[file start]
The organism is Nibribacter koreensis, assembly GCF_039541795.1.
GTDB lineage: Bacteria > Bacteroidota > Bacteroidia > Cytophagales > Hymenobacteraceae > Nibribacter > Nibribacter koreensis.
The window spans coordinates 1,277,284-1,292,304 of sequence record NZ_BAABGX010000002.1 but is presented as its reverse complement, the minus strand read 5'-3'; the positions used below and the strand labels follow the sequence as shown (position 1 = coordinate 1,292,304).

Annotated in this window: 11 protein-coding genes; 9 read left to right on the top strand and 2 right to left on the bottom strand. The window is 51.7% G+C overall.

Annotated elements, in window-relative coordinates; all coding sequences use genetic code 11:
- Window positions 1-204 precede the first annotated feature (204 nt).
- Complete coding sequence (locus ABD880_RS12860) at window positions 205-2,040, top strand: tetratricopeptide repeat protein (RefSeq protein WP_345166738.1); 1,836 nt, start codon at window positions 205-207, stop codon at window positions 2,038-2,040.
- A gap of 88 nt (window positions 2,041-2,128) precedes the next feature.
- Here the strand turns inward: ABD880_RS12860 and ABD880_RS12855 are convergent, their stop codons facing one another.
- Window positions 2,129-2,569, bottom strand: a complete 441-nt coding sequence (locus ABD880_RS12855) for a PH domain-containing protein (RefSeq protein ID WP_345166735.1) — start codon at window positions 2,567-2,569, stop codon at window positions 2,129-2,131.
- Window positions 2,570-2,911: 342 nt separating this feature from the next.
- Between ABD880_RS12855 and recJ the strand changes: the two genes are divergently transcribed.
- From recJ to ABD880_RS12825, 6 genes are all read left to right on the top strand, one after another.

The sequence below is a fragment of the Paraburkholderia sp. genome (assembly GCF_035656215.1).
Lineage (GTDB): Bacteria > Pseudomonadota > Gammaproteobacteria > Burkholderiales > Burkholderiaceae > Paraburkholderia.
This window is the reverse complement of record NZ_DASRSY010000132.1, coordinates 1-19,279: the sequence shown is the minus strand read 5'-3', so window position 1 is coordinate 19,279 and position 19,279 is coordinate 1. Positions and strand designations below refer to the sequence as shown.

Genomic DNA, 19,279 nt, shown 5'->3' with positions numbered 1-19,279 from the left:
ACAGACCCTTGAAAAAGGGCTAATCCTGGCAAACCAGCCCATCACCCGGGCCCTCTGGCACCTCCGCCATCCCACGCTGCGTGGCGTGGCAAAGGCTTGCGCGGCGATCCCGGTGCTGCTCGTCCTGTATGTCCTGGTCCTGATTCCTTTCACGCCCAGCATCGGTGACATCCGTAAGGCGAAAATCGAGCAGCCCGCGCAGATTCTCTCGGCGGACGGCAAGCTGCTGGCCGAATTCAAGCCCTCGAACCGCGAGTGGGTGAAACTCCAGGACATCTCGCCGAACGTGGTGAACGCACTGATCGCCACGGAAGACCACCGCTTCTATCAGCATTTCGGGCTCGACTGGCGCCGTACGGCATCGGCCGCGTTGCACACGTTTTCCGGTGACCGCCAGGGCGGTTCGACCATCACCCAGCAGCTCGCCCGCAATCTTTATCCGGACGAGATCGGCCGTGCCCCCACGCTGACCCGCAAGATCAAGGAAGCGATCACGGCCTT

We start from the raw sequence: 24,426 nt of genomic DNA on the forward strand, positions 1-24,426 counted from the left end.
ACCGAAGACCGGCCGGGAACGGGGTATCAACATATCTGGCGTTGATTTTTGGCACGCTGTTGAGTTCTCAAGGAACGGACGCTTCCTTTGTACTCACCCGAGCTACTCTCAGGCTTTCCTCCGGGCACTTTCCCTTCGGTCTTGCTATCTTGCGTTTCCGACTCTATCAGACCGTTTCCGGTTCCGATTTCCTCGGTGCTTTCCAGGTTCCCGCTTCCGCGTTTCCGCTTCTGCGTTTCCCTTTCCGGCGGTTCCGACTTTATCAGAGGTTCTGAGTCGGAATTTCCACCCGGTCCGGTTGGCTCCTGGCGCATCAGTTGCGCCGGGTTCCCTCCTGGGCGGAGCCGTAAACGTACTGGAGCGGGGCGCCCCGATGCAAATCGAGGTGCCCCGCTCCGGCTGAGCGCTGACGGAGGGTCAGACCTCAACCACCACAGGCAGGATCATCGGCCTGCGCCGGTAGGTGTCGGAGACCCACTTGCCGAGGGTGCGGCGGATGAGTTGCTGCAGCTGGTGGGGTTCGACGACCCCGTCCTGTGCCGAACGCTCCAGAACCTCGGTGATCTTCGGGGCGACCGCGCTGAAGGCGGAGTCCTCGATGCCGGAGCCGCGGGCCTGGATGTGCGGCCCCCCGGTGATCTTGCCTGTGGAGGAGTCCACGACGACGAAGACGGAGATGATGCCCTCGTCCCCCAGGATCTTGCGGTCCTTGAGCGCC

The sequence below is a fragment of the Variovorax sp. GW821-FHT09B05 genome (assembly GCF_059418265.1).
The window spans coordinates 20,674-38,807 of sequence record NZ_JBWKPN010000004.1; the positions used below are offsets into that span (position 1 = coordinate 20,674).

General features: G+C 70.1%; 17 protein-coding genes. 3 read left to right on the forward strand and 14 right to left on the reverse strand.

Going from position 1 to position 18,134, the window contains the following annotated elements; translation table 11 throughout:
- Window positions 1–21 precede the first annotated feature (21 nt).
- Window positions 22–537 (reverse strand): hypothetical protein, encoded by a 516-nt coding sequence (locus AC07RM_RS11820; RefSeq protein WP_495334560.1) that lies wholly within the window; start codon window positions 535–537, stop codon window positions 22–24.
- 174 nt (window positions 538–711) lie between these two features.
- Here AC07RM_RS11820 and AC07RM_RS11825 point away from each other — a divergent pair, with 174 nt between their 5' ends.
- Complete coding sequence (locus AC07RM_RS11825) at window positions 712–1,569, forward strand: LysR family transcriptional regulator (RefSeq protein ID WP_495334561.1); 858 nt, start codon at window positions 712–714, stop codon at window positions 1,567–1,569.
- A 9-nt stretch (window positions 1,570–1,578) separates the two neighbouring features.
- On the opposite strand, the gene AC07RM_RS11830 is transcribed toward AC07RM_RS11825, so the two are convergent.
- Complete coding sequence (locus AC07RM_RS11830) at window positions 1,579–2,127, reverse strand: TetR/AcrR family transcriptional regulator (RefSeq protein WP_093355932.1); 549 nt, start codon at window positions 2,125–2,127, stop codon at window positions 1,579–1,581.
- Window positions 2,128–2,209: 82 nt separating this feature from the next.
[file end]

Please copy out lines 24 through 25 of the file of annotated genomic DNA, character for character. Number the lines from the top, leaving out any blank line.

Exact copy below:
Going from position 1 to position 18,134, the window contains the following annotated elements; translation table 11 throughout:
- Window positions 1–21 precede the first annotated feature (21 nt).